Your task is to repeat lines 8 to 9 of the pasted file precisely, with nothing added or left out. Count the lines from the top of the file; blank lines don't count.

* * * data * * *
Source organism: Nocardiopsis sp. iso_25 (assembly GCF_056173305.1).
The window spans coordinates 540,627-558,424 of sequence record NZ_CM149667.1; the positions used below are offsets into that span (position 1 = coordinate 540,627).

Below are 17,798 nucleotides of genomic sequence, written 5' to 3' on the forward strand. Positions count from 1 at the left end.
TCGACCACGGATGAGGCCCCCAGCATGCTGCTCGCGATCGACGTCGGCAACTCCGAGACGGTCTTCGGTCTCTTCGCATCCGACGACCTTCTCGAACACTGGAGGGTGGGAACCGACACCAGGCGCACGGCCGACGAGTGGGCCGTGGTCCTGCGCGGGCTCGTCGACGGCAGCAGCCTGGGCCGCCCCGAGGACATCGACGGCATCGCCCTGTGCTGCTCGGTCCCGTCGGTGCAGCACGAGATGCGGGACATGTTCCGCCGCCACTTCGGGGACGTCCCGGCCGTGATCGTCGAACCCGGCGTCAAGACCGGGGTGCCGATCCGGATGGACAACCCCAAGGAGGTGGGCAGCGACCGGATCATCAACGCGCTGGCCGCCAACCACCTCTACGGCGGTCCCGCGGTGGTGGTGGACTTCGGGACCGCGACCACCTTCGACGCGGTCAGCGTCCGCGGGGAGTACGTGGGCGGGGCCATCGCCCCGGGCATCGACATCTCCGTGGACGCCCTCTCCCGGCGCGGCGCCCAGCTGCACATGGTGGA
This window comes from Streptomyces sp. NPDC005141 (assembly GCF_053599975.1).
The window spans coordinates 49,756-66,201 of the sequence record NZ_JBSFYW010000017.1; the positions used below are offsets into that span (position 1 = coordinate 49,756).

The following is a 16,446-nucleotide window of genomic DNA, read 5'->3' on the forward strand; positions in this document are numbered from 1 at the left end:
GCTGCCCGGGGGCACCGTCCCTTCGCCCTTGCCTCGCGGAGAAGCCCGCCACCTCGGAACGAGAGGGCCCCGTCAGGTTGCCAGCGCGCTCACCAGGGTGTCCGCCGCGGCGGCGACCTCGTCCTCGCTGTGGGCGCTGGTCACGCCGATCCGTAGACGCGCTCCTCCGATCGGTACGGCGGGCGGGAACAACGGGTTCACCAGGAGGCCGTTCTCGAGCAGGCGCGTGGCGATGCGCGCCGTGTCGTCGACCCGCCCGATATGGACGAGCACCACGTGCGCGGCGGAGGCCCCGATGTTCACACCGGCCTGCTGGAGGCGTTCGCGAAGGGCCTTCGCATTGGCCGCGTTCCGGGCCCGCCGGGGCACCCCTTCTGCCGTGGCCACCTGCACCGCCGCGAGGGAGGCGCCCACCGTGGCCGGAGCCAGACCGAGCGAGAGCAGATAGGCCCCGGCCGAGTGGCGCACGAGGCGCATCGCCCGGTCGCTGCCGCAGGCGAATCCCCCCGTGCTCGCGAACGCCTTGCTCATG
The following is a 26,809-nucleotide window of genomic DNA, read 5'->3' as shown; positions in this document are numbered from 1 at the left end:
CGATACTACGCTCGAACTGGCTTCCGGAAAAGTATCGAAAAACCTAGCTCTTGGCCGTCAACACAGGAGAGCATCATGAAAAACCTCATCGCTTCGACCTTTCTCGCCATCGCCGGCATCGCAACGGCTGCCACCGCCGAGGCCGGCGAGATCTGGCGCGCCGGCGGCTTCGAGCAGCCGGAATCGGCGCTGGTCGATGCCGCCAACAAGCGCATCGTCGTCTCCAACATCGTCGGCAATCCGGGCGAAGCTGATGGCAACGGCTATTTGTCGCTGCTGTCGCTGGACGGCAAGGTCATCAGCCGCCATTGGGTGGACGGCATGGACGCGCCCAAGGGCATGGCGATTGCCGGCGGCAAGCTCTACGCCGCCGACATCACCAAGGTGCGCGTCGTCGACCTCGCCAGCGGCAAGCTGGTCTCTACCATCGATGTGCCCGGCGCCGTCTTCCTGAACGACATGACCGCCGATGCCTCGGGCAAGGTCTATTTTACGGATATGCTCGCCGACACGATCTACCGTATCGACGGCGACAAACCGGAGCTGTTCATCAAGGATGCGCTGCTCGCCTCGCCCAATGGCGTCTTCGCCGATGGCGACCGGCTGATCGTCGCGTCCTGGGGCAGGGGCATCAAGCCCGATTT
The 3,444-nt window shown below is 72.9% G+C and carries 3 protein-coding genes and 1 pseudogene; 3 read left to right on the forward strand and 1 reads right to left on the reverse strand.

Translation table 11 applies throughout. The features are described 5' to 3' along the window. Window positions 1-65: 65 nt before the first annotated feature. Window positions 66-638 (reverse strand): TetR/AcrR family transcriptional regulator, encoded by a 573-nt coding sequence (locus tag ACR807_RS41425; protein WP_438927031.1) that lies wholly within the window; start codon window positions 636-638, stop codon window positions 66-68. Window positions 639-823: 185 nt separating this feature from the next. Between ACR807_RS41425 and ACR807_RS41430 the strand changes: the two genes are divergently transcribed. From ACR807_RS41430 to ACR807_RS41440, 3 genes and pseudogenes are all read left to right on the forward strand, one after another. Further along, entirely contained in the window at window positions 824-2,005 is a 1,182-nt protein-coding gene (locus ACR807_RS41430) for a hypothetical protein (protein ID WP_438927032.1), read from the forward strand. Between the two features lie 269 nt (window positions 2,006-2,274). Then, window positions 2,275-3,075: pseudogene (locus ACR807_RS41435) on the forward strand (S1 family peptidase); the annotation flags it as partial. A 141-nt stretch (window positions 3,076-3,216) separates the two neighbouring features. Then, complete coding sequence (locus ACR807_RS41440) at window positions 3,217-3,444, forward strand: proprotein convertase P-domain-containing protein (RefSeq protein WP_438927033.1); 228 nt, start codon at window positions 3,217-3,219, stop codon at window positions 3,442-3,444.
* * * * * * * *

GCTGCCCGGGGGCACCGTCCCTTCGCCCTTGCCTCGCGGAGAAGCCCGCCACCTCGGAACGAGAGGGCCCCGTCAGGTTGCCAGCGCGCTCACCAGGGTGTCCGCCGCGGCGGCGACCTCGTCCTCGCTGTGGGCGCTGGTCACGCCGATCCGTAGACGCGCTCCTCCGATCGGTACGGCGGGCGGGAACAACGGGTTCACCAGGAGGCCGTTCTCGAGCAGGCGCGTGGCGATGCGCGCCGTGTCGTCGACCCGCCCGATATGGACGAGCACCACGTGCGCGGCGGAGGCCCCGATGTTCACACCGGCCTGCTGGAGGCGTTCGCGAAGGGCCTTCGCATTGGCCGCGTTCCGGGCCCGCCGGGGCACCCCTTCTGCCGTGGCCACCTGCACCGCCGCGAGGGAGGCGCCCACCGTGGCCGGAGCCAGACCGAGCGAGAGCAGATAGGCCCCGGCCGAGTGGCGCACGAGGCGCATCGCCCGGTCGCTGCCGCAGGCGAATCCCCCCGTGCTCGCGAACGCCTTGCTCATG
The following is a 26,809-nucleotide window of genomic DNA, read 5'->3' as shown; positions in this document are numbered from 1 at the left end: